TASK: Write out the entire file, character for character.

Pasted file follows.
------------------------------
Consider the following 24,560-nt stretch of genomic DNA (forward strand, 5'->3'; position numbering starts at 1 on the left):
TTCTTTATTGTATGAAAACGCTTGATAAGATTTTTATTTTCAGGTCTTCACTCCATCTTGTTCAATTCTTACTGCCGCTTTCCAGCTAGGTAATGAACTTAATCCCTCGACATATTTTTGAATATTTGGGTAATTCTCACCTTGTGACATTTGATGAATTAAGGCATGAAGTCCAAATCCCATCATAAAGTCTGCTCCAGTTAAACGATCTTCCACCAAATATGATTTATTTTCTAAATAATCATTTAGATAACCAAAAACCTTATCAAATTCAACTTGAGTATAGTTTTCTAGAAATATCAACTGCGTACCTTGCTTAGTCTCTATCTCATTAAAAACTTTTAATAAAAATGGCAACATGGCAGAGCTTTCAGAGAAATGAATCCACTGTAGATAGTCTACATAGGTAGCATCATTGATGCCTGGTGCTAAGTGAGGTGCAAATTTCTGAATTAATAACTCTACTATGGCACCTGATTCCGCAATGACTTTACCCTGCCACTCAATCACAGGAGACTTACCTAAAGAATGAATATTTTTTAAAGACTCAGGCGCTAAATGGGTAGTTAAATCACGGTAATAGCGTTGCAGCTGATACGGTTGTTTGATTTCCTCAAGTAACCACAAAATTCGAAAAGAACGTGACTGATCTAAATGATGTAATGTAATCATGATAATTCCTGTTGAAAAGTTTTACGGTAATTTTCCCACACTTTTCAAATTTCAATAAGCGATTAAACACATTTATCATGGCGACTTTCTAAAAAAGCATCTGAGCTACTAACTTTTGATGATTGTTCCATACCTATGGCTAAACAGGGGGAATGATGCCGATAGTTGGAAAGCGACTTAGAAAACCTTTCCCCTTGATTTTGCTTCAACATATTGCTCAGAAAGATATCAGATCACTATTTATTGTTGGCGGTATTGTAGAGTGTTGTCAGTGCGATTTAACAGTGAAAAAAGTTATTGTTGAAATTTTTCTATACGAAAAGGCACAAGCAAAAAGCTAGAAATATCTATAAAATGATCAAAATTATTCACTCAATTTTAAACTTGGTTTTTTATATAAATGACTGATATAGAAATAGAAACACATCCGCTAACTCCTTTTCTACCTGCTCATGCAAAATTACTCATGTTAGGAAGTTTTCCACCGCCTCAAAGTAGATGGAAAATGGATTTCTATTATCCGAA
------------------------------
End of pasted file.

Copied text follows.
Consider the following 24,560-nt stretch of genomic DNA (forward strand, 5'->3'; position numbering starts at 1 on the left):
TTCTTTATTGTATGAAAACGCTTGATAAGATTTTTATTTTCAGGTCTTCACTCCATCTTGTTCAATTCTTACTGCCGCTTTCCAGCTAGGTAATGAACTTAATCCCTCGACATATTTTTGAATATTTGGGTAATTCTCACCTTGTGACATTTGATGAATTAAGGCATGAAGTCCAAATCCCATCATAAAGTCTGCTCCAGTTAAACGATCTTCCACCAAATATGATTTATTTTCTAAATAATCATTTAGATAACCAAAAACCTTATCAAATTCAACTTGAGTATAGTTTTCTAGAAATATCAACTGCGTACCTTGCTTAGTCTCTATCTCATTAAAAACTTTTAATAAAAATGGCAACATGGCAGAGCTTTCAGAGAAATGAATCCACTGTAGATAGTCTACATAGGTAGCATCATTGATGCCTGGTGCTAAGTGAGGTGCAAATTTCTGAATTAATAACTCTACTATGGCACCTGATTCCGCAATGACTTTACCCTGCCACTCAATCACAGGAGACTTACCTAAAGAATGAATATTTTTTAAAGACTCAGGCGCTAAATGGGTAGTTAAATCACGGTAATAGCGTTGCAGCTGATACGGTTGTTTGATTTCCTCAAGTAACCACAAAATTCGAAAAGAACGTGACTGATCTAAATGATGTAATGTAATCATGATAATTCCTGTTGAAAAGTTTTACGGTAATTTTCCCACACTTTTCAAATTTCAATAAGCGATTAAACACATTTATCATGGCGACTTTCTAAAAAAGCATCTGAGCTACTAACTTTTGATGATTGTTCCATACCTATGGCTAAACAGGGGGAATGATGCCGATAGTTGGAAAGCGACTTAGAAAACCTTTCCCCTTGATTTTGCTTCAACATATTGCTCAGAAAGATATCAGATCACTATTTATTGTTGGCGGTATTGTAGAGTGTTGTCAGTGCGATTTAACAGTGAAAAAAGTTATTGTTGAAATTTTTCTATACGAAAAGGCACAAGCAAAAAGCTAGAAATATCTATAAAATGATCAAAATTATTCACTCAATTTTAAACTTGGTTTTTTATATAAATGACTGATATAGAAATAGAAACACATCCGCTAACTCCTTTTCTACCTGCTCATGCAAAATTACTCATGTTAGGAAGTTTTCCACCGCCTCAAAGTAGATGGAAAATGGATTTCTATTATCCGAA